No Evidence That Substance Use Causes ADHD Symptoms in Adolescence
Journal of Drug Issues
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Murray, A., Eisner, M., Obsuth, I., & Ribeaud, D. (2017). No Evidence That Substance Use Causes ADHD Symptoms in Adolescence. Journal of Drug Issues https://doi.org/10.1177/0022042617697018
There is a robust association between attention-deficit hyperactivity disorder (ADHD) symptoms and elevated substance use. Several plausible causal pathways from ADHD to substance use have been articulated and supported empirically. In this study, we tested the recent suggestion that substance use could also influence levels of ADHD symptoms. Using the three most recent waves of data from the Zurich Project on the Social Development of Children and Youth (z-proso), we found significant and strong cross-lagged effects of ADHD symptoms on substance use but no significant effects in the opposite direction. This suggests that individual differences in substance use are not related to increases in ADHD symptoms in adolescence. Adolescent-onset symptoms of ADHD are thus unlikely to be caused by substance use, and targeting substance use problems is unlikely to reduce ADHD symptoms.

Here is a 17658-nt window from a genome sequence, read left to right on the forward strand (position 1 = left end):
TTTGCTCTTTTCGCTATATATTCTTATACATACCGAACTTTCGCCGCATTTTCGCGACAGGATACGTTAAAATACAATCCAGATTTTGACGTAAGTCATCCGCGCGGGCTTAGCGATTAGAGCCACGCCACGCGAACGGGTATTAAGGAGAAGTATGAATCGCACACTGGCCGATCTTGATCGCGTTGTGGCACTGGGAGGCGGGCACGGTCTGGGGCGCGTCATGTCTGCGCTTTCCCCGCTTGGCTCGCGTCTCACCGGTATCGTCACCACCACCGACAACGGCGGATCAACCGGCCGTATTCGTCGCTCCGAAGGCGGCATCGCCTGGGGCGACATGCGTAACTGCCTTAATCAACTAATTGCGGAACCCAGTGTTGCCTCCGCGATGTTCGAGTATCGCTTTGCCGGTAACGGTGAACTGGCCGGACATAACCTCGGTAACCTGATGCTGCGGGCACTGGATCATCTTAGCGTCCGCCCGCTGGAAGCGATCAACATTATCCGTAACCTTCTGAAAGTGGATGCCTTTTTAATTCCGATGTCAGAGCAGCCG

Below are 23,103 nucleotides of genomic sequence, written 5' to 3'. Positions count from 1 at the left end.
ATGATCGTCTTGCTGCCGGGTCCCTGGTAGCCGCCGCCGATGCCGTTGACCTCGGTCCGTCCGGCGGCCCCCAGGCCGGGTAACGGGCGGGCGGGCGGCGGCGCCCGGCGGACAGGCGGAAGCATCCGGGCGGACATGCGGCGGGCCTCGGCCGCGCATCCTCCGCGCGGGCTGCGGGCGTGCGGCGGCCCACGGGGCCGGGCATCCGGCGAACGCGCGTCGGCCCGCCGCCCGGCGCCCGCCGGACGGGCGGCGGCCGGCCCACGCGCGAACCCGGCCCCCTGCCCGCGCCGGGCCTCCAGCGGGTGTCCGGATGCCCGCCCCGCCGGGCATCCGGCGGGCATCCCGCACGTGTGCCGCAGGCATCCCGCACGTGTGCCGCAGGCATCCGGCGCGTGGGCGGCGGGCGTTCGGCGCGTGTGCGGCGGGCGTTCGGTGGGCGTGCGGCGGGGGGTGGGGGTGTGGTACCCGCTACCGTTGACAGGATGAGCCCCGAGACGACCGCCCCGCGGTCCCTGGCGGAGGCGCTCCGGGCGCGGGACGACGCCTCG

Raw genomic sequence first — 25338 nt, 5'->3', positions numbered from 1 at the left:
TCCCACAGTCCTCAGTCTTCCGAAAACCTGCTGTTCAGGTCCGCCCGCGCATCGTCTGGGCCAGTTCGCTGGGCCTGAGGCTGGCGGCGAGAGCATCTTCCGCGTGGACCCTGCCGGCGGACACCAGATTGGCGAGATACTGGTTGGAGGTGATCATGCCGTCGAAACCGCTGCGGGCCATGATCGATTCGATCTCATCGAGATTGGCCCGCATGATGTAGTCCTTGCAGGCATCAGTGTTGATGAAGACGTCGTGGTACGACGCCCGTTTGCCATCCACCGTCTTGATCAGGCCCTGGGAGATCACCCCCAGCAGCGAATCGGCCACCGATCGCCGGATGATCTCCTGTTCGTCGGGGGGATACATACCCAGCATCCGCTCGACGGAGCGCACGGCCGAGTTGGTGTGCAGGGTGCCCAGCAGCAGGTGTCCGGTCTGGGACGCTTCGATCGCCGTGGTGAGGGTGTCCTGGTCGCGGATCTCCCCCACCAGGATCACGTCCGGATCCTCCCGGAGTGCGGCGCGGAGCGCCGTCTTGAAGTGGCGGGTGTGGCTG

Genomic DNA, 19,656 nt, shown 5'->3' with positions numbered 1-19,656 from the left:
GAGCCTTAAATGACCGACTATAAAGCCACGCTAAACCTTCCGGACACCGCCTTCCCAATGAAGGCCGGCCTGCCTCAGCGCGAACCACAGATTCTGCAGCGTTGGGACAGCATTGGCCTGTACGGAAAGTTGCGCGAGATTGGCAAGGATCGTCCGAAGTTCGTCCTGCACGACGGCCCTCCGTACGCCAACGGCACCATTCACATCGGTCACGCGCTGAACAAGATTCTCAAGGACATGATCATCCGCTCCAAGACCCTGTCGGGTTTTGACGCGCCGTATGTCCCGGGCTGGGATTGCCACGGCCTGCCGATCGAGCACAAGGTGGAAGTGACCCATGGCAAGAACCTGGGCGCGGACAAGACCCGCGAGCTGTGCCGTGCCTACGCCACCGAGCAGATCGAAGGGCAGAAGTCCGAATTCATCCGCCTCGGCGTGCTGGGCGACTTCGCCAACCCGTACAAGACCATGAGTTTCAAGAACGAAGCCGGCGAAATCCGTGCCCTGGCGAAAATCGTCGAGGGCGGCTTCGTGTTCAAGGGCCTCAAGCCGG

substance use, ADHD, adolescence
Funding from the Jacobs Foundation (Grant 2010-888) and the Swiss National Science Foundation (Grants 100013_116829 & 100014_132124) is gratefully acknowledged.
External DOI: https://doi.org/10.1177/0022042617697018
This record's URL: https://www.repository.cam.ac.uk/handle/1810/263699